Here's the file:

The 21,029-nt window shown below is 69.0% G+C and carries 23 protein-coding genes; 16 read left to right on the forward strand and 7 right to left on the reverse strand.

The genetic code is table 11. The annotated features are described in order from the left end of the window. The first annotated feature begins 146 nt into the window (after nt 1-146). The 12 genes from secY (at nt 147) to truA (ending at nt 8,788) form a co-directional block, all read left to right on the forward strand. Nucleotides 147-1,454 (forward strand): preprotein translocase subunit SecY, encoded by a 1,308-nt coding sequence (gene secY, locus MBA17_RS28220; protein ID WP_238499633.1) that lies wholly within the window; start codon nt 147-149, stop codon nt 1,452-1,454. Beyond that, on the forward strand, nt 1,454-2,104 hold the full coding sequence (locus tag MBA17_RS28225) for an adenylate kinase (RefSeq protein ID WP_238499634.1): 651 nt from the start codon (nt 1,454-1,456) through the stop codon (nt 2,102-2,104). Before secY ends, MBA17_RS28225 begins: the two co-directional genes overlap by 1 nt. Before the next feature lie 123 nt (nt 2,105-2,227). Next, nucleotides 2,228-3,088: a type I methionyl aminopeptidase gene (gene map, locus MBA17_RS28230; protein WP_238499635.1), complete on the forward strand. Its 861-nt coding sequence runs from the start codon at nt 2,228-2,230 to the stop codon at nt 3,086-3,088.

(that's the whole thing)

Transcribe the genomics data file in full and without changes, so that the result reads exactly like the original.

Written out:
The 21,029-nt window shown below is 69.0% G+C and carries 23 protein-coding genes; 16 read left to right on the forward strand and 7 right to left on the reverse strand.

The genetic code is table 11. The annotated features are described in order from the left end of the window. The first annotated feature begins 146 nt into the window (after nt 1-146). The 12 genes from secY (at nt 147) to truA (ending at nt 8,788) form a co-directional block, all read left to right on the forward strand. Nucleotides 147-1,454 (forward strand): preprotein translocase subunit SecY, encoded by a 1,308-nt coding sequence (gene secY, locus MBA17_RS28220; protein ID WP_238499633.1) that lies wholly within the window; start codon nt 147-149, stop codon nt 1,452-1,454. Beyond that, on the forward strand, nt 1,454-2,104 hold the full coding sequence (locus tag MBA17_RS28225) for an adenylate kinase (RefSeq protein ID WP_238499634.1): 651 nt from the start codon (nt 1,454-1,456) through the stop codon (nt 2,102-2,104). Before secY ends, MBA17_RS28225 begins: the two co-directional genes overlap by 1 nt. Before the next feature lie 123 nt (nt 2,105-2,227). Next, nucleotides 2,228-3,088: a type I methionyl aminopeptidase gene (gene map, locus MBA17_RS28230; protein WP_238499635.1), complete on the forward strand. Its 861-nt coding sequence runs from the start codon at nt 2,228-2,230 to the stop codon at nt 3,086-3,088.